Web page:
As always happens in stories that follow this basic pattern, Beauty grows homesick and wants to see her family. The beast is reluctant, but finally lets her go, making her promise to return in a set time, and not be influenced by her sisters. She learns three basic truths from this trip, first that home is no longer quite home, second that she does have another home, one with the beast, and finally that she is needed by the beast. When she finally breaks free from the influence of her jealous and malicious sisters and returns to the beast she finds him nearly dead from missing her. In the Portuguese variant of this story, he does in fact die, but in this one, she brings him back to health, he ceases to be a beast, they marry, and they live happily ever after, as most often happens in fairy tales.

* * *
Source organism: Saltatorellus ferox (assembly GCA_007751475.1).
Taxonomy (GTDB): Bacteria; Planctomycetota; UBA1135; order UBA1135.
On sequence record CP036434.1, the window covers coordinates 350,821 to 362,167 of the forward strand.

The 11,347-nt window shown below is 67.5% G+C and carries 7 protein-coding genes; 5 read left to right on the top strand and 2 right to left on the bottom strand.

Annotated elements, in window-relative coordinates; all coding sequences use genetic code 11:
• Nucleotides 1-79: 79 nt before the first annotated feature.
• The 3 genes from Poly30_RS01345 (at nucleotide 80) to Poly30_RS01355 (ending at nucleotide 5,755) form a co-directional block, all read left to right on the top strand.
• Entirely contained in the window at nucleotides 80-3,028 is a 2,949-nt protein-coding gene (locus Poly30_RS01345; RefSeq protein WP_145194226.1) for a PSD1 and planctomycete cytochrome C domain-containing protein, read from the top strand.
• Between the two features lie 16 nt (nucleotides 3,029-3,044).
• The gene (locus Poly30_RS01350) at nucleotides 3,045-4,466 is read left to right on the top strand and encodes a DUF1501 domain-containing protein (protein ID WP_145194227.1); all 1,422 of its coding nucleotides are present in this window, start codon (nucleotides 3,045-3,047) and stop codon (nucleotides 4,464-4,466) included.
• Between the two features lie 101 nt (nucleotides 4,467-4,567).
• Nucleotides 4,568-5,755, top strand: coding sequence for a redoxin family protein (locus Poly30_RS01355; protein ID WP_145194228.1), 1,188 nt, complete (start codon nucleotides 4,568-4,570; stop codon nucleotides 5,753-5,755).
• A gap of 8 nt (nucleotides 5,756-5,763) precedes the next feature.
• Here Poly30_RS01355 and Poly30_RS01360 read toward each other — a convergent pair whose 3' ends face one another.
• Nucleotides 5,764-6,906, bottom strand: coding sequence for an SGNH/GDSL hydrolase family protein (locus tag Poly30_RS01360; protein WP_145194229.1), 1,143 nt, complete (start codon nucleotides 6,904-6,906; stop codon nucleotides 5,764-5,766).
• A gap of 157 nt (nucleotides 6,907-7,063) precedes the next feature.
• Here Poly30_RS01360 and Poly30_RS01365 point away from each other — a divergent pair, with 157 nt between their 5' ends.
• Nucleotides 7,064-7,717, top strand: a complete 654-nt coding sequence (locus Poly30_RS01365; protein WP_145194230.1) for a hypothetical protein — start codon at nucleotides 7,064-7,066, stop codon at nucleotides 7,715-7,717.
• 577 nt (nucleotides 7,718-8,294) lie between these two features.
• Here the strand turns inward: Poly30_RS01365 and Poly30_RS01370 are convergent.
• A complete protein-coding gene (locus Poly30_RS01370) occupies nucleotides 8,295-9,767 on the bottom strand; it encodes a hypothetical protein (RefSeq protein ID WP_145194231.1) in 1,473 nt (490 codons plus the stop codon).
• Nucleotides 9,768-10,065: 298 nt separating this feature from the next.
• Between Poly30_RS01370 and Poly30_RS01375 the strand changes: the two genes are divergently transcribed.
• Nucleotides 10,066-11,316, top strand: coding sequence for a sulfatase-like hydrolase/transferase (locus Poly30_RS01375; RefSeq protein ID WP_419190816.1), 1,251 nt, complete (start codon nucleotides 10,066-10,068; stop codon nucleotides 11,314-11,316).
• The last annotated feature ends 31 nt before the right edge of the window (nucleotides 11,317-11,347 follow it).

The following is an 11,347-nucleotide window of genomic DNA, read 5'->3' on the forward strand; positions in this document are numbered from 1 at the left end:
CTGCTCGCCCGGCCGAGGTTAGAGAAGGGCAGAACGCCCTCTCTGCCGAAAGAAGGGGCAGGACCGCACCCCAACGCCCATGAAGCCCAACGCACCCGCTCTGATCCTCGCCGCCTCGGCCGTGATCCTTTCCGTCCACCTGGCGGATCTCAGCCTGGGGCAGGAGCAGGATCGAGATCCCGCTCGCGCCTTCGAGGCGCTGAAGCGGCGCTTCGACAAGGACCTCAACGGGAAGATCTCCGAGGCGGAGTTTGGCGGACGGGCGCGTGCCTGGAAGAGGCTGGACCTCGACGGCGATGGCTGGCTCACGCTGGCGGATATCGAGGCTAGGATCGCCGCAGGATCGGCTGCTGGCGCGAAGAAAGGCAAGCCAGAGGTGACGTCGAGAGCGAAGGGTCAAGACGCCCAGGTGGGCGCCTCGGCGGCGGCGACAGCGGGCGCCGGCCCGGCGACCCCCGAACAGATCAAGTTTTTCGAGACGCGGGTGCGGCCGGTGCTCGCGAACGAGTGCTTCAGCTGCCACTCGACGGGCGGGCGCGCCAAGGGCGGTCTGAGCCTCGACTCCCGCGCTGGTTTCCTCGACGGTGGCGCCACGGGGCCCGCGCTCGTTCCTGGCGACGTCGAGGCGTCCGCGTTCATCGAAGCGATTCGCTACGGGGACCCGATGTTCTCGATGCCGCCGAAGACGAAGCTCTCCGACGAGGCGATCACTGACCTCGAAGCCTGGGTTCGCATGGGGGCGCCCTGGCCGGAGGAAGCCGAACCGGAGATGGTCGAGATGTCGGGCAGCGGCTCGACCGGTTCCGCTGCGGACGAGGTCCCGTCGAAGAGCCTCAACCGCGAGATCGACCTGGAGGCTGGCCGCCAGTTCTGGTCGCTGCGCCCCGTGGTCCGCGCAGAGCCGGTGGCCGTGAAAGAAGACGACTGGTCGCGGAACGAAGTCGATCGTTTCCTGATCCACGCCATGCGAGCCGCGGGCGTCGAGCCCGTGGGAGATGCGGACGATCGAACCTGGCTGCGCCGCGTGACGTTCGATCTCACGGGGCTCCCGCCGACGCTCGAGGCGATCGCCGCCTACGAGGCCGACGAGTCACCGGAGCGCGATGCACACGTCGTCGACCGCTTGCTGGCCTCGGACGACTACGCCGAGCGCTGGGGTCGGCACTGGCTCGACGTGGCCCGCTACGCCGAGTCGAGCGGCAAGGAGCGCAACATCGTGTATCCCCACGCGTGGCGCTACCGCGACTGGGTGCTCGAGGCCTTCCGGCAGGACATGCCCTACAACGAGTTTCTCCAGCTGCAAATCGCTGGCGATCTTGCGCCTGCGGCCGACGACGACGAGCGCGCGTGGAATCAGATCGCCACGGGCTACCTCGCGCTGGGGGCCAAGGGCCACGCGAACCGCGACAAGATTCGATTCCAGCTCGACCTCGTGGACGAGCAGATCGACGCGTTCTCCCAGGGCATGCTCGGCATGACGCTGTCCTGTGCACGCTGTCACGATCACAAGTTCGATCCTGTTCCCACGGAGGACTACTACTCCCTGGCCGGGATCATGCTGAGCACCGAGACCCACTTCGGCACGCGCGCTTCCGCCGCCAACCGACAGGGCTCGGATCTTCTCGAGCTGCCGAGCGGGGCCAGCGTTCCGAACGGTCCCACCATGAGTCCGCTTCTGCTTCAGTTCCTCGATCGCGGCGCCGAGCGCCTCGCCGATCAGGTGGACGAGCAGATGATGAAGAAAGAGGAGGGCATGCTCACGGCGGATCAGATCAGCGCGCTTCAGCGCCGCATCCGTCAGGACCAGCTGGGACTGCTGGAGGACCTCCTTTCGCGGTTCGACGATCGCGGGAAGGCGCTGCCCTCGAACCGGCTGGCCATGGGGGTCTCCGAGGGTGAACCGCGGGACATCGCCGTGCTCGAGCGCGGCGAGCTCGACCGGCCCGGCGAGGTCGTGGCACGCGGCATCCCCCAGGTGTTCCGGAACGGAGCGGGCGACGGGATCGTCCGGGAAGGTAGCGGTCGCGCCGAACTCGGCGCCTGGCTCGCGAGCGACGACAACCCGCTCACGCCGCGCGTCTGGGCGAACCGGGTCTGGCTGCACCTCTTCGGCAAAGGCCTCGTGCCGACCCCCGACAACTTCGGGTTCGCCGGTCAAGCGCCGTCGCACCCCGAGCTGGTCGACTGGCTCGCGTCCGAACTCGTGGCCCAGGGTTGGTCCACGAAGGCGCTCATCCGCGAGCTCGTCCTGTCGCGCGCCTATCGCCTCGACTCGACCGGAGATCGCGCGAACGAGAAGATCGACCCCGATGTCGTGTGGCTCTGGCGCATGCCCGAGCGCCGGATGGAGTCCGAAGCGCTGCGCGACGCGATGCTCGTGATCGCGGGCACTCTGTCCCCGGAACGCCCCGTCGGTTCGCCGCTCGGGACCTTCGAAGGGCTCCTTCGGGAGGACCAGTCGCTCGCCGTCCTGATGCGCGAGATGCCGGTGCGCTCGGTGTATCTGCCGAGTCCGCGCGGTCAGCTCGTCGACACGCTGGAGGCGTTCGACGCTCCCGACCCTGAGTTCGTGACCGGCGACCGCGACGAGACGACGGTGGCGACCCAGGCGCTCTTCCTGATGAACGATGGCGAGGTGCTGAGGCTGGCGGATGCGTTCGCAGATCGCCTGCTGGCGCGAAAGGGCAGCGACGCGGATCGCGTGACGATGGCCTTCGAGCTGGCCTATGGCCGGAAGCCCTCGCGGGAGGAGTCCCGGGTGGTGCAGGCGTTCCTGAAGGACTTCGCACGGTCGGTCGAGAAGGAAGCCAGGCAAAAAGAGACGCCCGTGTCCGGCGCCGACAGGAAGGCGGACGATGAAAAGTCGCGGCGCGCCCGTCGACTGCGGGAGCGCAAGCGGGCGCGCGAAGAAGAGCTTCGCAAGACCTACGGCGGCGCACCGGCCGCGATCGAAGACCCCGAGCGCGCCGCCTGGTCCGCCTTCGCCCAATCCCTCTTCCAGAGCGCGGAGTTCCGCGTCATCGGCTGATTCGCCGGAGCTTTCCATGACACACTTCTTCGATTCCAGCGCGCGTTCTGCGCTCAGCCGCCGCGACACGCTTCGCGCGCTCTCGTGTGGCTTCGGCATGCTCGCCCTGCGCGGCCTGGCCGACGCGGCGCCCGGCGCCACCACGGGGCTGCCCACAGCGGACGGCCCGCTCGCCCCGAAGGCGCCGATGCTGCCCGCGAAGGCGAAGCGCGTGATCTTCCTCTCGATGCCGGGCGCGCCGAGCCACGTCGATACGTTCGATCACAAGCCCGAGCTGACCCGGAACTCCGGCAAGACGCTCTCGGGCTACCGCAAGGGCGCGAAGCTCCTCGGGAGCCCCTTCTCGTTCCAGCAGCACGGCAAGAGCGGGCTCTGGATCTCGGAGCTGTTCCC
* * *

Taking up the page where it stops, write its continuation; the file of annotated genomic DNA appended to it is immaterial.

In most film versions of the story the same actor plays the beast and the Prince, and the two are recognizably the same. Even in the Disney cartoon version there is a marked similarity. This is quite appropriate, for it is the same person. The biggest difference is not in the beast himself, but in the way the girl looks at him. We shouldn't therefore suppose that she has no real effect at all. In myth and archetype, one of the chief roles of woman is as socializer, as the one who makes the solitary hero a part of society.